We had two more full days in Seville, so we took it easy and just wandered around, had some more ham and some drinks before having dinner. The next day, in the morning we just wandered around the outside of the Alcázar since our tickets were for a different day, and got some coffee. Coffee in Spain is like Italy, it comes in small espresso cups full of dark strong coffee. Unfortunately, I tried to order a latte, which I don't think is a thing in Spain, and they brought me a cup of thick chocolate, that I think was meant to be for dipping churros in, whoops!
In the afternoon, after lunch, we went to check out the Plaza de España, and it was so beautiful! A well known fact is that a scene in Star Wars Episode II was filmed here, which was cool to see the filming location as well. Anyway, the porcelain details at the Plaza de España were very beautiful, and the plaza was a really nice place to walk around and relax on a warm afternoon.
Since flamenco originates from this region of Spain, we had to go see a flamenco show somewhere! We went to the flamenco museum, and also bought tickets to see a flamenco show the next night. They have a few different times that they offer the flamenco show, but sometimes they sell out, so you can book in advance on the website instead of buying tickets when you get there like we did. The museum was interesting and gave a nice history of flamenco and the different types of flamenco, it's not too big so you can see the whole museum in less than hour. The flamenco show that we saw the next day was really nice as well, it was about an hour long, I've never seen one before so it was cool!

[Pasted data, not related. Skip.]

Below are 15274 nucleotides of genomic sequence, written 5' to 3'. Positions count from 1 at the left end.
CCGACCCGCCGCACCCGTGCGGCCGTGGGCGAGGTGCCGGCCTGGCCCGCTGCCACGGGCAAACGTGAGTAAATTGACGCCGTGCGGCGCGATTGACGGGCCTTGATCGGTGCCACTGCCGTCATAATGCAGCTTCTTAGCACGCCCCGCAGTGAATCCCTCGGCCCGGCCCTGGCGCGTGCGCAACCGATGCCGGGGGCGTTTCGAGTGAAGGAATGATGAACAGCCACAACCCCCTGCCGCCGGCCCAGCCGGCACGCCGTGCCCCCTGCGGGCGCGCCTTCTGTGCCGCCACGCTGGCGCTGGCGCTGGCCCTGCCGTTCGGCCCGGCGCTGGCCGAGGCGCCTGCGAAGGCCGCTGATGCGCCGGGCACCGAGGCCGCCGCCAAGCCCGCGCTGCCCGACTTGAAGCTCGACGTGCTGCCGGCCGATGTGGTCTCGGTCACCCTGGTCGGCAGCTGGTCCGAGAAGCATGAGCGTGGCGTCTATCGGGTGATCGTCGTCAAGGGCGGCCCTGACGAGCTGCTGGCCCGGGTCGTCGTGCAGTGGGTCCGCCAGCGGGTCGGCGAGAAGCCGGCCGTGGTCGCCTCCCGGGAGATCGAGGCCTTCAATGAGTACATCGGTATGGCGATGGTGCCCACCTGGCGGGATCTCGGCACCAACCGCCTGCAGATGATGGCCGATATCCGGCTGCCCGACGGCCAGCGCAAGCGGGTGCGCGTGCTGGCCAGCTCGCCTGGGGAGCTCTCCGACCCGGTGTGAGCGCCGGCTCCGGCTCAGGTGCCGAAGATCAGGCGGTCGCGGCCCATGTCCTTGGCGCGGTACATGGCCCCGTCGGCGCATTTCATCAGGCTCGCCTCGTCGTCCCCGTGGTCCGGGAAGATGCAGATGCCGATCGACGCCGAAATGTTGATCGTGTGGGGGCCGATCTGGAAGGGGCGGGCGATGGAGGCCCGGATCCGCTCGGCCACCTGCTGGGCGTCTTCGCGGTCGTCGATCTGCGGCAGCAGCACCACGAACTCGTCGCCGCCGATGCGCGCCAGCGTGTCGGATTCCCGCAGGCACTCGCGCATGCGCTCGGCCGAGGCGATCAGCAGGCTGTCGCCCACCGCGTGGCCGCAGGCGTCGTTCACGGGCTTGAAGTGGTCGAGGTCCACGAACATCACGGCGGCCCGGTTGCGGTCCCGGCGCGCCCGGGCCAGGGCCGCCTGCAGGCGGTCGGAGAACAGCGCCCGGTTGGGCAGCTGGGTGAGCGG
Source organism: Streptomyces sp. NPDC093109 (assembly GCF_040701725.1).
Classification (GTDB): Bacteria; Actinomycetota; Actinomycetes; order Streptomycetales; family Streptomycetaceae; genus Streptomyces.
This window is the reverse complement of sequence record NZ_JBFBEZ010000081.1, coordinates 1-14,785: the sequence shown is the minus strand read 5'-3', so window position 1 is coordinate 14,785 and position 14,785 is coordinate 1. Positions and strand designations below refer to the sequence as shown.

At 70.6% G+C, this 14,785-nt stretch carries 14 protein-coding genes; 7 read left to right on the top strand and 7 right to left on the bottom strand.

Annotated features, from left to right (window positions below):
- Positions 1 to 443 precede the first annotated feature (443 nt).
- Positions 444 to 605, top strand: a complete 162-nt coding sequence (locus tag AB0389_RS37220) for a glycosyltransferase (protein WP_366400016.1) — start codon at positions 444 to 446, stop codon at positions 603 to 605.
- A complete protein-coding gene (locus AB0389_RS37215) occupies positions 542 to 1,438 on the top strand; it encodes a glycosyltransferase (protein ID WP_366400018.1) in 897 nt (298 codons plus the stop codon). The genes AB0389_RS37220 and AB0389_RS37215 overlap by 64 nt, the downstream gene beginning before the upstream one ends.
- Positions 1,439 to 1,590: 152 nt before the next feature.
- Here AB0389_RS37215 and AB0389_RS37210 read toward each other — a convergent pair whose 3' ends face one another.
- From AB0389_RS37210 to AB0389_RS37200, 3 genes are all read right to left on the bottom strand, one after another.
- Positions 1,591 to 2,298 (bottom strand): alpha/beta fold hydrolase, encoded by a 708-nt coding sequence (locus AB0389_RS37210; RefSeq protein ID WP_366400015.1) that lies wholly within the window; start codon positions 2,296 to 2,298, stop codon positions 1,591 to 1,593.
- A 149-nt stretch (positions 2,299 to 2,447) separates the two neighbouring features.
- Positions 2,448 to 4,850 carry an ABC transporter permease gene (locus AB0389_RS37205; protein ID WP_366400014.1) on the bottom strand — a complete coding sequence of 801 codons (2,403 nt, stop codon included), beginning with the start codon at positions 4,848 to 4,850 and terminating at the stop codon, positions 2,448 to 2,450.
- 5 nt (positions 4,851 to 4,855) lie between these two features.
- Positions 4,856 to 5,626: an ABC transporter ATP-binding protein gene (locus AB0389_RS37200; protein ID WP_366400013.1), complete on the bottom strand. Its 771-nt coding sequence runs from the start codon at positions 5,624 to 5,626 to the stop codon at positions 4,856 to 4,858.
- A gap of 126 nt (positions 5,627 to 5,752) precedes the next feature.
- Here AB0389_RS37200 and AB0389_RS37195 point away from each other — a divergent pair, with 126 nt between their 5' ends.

For dinner, we went to a nice tapas place called La Moneda, where they also served main dinner dishes. We had shrimp, puntallidas (small fried squid), and little tiny clams here, and they were all delicious! I definitely recommend going to this place.
The next day, we finally got to go see the Real Alcázar! Even though it definitely wasn't peak tourist season (the summer), the lines were still ridiculous, but we had our skip-the-line tickets, so we went in and then joined another line to get our booked audio guides! To be honest, I am not great with audio guides, so after listening to a few in full, we just wandered through the Alcázar at our own pace. The palace was really nice, with a lot of intricate and colourful details. The gardens were also really nice, and we enjoyed a coffee there, although a bird pooped on my boyfriend which was not as nice!